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3 Sectors Which Plunged After Clinton Lost

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November 14
6:00 AM 2016

In the present time and to the days to come, the instability of the movements of the stock market is already anticipated as several investors have fully digested the effect of the results of the recent election to business trade and commerce.

Nonetheless, the more significant matter for long-term investors to question is whether or not the essential circumstances that have sustained the economy's countless sectors will significantly change after the result of the recently concluded Presidential battle.

While Trump assumes his presidency, here are the top three sectors that will possibly be affected today and in the days to come:

1. Hospital institutions

Having declared in one of his speeches during the campaign that, "When we win on Nov. 8 and elect a Republican Congress, we will be able to immediately repeal and replace Obamacare," President-elect Trump has already been frank in pronouncing that he is against the Affordable Care Act.

After the results of the election, a number of investors including the HCA Holdings (NYSE:HCA), Tenet Healthcare (NYSE:THC), and other hospital companies are already seeing the decline in their stocks by two-digit percentages during the early morning trading as their investors are already feeling the fear with the effects of the possible replacement of the healthcare reform law.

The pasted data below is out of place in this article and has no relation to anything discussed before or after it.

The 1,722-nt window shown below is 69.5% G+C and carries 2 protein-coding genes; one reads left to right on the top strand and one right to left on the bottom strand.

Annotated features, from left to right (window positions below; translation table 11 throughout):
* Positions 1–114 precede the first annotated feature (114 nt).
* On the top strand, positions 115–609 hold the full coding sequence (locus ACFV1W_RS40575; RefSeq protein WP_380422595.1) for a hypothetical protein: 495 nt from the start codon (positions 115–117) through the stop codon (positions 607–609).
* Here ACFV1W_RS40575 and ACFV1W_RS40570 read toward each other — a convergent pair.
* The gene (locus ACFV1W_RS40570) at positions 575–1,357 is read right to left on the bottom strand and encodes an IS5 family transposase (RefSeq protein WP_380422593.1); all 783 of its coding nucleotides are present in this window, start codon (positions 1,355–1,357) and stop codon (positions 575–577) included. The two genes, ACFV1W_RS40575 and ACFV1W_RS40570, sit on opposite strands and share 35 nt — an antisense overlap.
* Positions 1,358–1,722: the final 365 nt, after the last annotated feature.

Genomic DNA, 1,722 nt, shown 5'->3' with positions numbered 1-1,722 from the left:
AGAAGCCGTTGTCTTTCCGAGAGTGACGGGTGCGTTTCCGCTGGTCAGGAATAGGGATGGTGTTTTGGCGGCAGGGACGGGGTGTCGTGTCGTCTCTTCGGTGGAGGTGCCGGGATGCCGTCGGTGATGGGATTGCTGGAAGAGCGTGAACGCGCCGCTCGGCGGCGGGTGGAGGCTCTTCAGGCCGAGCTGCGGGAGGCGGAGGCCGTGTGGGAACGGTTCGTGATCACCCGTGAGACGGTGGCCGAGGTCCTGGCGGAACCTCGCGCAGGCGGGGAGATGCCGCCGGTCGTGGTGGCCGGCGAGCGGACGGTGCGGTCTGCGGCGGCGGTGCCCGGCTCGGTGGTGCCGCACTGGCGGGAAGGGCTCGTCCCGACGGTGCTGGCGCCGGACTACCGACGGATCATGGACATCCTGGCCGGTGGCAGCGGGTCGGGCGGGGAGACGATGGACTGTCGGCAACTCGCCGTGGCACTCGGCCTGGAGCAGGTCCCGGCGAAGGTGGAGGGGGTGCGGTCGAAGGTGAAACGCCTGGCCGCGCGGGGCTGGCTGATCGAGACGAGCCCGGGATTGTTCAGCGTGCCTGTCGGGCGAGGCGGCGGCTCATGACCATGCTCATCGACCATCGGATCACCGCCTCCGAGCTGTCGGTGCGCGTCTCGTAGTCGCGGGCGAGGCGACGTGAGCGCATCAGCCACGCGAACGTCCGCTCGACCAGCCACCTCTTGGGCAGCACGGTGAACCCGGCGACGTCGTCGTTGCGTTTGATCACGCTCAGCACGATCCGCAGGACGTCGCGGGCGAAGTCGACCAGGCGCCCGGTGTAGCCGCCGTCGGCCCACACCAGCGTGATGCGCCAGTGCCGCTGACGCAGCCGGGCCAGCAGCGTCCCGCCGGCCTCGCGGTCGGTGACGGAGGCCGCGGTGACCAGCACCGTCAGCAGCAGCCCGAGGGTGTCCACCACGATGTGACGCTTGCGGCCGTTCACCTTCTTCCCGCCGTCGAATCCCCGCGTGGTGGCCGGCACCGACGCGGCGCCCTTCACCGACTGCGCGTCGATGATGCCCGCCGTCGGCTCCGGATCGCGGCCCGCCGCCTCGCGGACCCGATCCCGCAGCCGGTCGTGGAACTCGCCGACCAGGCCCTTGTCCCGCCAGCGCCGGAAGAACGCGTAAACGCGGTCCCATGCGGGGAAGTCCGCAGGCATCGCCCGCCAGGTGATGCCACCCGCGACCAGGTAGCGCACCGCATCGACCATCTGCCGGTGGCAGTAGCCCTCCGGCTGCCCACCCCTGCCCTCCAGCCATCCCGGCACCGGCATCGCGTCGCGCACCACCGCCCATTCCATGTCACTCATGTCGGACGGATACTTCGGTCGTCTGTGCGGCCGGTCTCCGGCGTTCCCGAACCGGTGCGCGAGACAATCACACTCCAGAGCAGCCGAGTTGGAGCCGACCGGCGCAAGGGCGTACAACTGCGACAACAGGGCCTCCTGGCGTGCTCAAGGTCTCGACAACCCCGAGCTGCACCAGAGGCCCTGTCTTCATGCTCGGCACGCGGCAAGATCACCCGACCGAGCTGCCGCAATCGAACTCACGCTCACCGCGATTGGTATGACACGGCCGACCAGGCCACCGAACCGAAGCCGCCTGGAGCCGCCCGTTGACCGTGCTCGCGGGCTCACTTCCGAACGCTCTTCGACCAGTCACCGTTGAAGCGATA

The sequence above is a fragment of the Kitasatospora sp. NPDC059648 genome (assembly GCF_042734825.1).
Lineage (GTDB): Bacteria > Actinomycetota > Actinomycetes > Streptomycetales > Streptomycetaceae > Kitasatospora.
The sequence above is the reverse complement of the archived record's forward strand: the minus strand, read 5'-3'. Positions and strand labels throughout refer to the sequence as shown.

2. Renewable energy providers

During the campaign, Clinton has been known for her platform stressing the role of renewable energy in the growth of the economy of the states. Meanwhile, Trump made several comments showing his disagreement on renewable energy. According to Trump, solar power is erratic, costly, and undependable He also said that wind turbines are ugly and are also harmful to birds and to other animals.

In connection thereto, solar giants including the First Solar (NASDAQ:FSLR) and SunPower (NASDAQ:SPWR) were abruptly lesser during the pre-market trading

SunPower Corporation, an American energy company that designs and manufactures crystalline silicon photovoltaic cells, roof tiles and solar panels based on an all-back-contact solar cell invented at Stanford University, is down by 14% one hour before the opening of the market.

The company is owned 66% by Total, Europe's third largest oil company, and is publicly traded on the NASDAQ as SPWR (formerly SPWRA and SPWRB); it is a component of the Dow Jones Oil and Gas Index DJUSEN.

3. Mexican stocks

Republican Trump has established his fullest support for a stricter regulation on immigration specifically his desire to create a wall covering the U.S.-Mexican border. The decline of US and Mexico's trade relations could cause a danger on companies that currently have benefits from it. With this, huge Mexican companies including Cemex (NYSE:CX) and telecom leader America Movil (NYSE:AMX) are already experiencing the pressure with a decline of 7% and 8% respectively the early trading.

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